Canna lily, a genus of 10 species of plants in the Cannaceae family, aren’t true lilies, they are assigned to the Zingiberales order in the monocot group Commelinids, along with their relatives, spiral ginger, true ginger, bananas, heliconias, and arrowroots.
C. indica, called achira in Central America, was among the earliest plants grown by Native Americans for its edible starchy root. Although the species was originally from the Americas, the genus was first introduced in Europe from the islands of the East Indies. Without exception, all these species introduced to Europe track back to both Americas.
While some varieties developed from C. glauca and C. indica cultivars have long been cultivated in Africa and India, both species have been imported to the Americas as well. C. indica has come to be naturalized in several tropical areas in the world as it is invasive in some areas and is a difficult plant to banish because of its rapid rate of growth. These plants have large leaves, so horticulturists have selected and bred large-flowered plants for gardens. Although they are tropical, several varieties have been developed to grow under temperate climates, provided they get an average of 6 to 8 hours of sunlight in summer and are protected from cold in winter.
These perennials have a rhizomatous rootstock and can grow quite tall, with wild species often at 6.6–9.8 feet high, although cultivated varieties have been developed to grow smaller, between 3-5 feet tall. The broad, flat, leaves that feature in most of these plants emerge in long, narrow rolls and unfurl. The leaves are normally green, but some varieties have brown, maroon, and even variegated leaves.
The flowers are generally yellow or red or orange or combinations of these colors, and are grouped into spikes or clusters. While gardeners enjoy these colorful flowers, they naturally develop to attract pollinators who collect nectar and pollen, such as honeybees, sunbirds, hummingbirds, and bats.
These plants grow from starch-bearing enlarged underground rhizomes and are the main reason this plant is cultivated in agriculture. These rhizomes, since they have large grains of starch, are still cultivated for consumption by people in the Andes, southern China, and Vietnam. The leaves along with the rhizomes are grown and harvested for fodder for pigs and cattle in Africa and Hawaii.
These plants should receive 6 or 8 hours of bright light every day during their growing season for vibrant leaves and flowers, but they can also grow under partial shade.
Water the plants once or twice weekly. The soil must be kept damp but don’t over-water them or they will develop rot.
These plants can thrive under humid conditions as well as drier or temperate climates. If you grow them indoors, humidity can be increased by positioning a humidity tray under the container or close by or using a humidifier. If you place the container on the humidity tray, ensure that the pot isn’t sitting in water.
They are sensitive to frost and cold temperatures, although growth will slow down or stop and resume when it becomes warmer. They prefer growing in temperatures between 0-90°F.
In the cooler climates below zone 7, you can start them indoors in containers and move them outside in spring when they’re actively growing.
They can tolerate almost any soil with good draining capacity, although they prefer rich organic soils with a 6.5 pH range. However, they can deal with acidic and alkaline soil as well.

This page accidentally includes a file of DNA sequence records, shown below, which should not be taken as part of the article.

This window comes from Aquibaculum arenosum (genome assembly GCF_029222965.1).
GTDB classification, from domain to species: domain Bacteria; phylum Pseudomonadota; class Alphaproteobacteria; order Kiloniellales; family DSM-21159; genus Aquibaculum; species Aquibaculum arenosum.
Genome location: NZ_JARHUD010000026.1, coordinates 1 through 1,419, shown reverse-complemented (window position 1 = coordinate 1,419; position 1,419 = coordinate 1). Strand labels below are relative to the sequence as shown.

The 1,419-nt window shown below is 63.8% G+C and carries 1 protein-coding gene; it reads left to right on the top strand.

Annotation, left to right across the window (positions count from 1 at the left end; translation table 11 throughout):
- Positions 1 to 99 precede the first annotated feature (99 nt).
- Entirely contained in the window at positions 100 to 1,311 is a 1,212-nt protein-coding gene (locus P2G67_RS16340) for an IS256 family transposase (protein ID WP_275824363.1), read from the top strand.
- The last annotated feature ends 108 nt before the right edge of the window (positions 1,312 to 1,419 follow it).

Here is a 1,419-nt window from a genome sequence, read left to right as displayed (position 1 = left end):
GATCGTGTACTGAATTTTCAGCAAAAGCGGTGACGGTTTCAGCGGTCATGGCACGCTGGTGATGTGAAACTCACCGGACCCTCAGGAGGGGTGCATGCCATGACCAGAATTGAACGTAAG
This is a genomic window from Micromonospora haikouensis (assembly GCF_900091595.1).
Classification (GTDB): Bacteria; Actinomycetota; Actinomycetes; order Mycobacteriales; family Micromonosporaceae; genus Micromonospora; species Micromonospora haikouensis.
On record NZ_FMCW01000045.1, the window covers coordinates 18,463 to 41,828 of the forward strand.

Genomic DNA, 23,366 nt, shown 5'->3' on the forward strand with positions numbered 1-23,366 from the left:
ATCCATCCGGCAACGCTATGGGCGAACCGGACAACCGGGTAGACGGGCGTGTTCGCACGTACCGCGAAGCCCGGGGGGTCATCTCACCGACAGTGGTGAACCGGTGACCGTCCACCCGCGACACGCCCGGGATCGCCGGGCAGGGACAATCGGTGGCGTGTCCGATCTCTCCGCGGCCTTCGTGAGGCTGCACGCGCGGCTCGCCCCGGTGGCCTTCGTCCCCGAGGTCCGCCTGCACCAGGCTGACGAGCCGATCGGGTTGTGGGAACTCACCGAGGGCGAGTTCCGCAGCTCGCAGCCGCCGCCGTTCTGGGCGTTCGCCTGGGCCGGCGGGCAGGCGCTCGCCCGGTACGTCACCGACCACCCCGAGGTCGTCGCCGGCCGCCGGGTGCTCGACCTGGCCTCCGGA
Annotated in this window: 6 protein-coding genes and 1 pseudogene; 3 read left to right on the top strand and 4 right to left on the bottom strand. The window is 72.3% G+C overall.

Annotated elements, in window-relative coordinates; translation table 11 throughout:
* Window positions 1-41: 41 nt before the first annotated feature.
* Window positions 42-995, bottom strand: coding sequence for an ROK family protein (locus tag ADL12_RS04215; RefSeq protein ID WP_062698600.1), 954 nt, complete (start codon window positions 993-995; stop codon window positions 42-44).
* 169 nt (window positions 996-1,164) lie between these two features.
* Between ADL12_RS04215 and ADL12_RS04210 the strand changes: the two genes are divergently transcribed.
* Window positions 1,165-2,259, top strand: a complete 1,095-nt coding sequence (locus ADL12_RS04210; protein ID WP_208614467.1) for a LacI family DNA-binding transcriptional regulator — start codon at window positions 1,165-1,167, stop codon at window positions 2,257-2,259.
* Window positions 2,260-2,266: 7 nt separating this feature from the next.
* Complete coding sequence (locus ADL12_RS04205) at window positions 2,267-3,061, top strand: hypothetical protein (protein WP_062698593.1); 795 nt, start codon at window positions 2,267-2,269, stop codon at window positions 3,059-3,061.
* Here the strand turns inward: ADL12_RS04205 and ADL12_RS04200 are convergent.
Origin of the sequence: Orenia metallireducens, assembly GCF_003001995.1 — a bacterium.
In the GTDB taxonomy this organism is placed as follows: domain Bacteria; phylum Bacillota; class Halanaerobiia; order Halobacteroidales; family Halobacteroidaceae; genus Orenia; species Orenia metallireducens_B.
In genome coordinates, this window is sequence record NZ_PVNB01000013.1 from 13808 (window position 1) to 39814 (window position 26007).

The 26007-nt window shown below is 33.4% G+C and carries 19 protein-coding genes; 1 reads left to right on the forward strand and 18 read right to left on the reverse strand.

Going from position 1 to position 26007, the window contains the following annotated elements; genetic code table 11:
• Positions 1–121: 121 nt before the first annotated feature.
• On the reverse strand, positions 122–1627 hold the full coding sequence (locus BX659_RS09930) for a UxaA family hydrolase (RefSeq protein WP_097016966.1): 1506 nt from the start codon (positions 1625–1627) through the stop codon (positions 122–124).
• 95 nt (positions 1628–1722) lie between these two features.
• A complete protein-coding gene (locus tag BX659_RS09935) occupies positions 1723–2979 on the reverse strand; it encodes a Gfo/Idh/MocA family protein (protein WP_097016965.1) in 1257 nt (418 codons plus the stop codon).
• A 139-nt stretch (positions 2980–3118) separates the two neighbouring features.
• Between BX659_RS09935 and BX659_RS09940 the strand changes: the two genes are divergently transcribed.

They are large plants, so select a container with at least a 16-inch diameter with suitable drainage holes. This gives the plants enough space to develop healthy root systems and will also prevent the container from falling over as the plants get older. To repot the plants, carefully lift the plants out of their old pot and place them gently into the newer one, without damaging their delicate roots. Fill the new container with soil to almost an inch under the container’s rim. Keep the soil consistently moist after repotting.
They are readily propagated by digging up and dividing the rhizomes.
In spring or fall, dig up the plant without causing damage to the rhizomes or roots of the plant. Trim the foliage down to an inch over the crown (where the stems connect to the rhizomes).
Remove excess soil around the rhizomes and cut the joints where the old rhizome connects with the new ones, ensuring that the separated rhizome has one or two eyes. If you do this in autumn, store the rhizomes during winter and replant them in spring.
Plant each new rhizome division in suitable soil, about four to six inches deep.
These plants need plenty of nutrients, so lots of compost or fertilizer is needed to keep them happy. You can’t over-fertilize these plants if you use organic compost. However, if you’re using regular fertilizer, feed the plants every month throughout their growing season using a balanced fertilizer.
They generally don’t need pruning, but faded flowers must be deadheaded to produce more blooms. If you value the foliage over the flowers, flower stalks can be pruned before they start to bloom to direct the plant’s energy towards the foliage.
Snails, slugs, and Japanese beetles enjoy munching on leaves and flowers but the worst one is the caterpillar of a specific moth called the canna leaf roller that lays eggs on the buds of emerging leaves. The caterpillars leave a sticky web that stops the leaves from unfurling. Cut off any leaf that’s unable to unfurl and spray the plants with insecticidal soap.
These plants are also vulnerable to canna mosaic virus, rust fungus, and aster yellows. Look for foliage that seems unhealthy and discolored. You can treat rust fungus by pruning away fungus-ridden leaves along with using a suitable fungicide for treating the plant. However, with aster yellows and canna mosaic viruses, infected plants have to be removed and destroyed as there isn’t any cure for these viruses.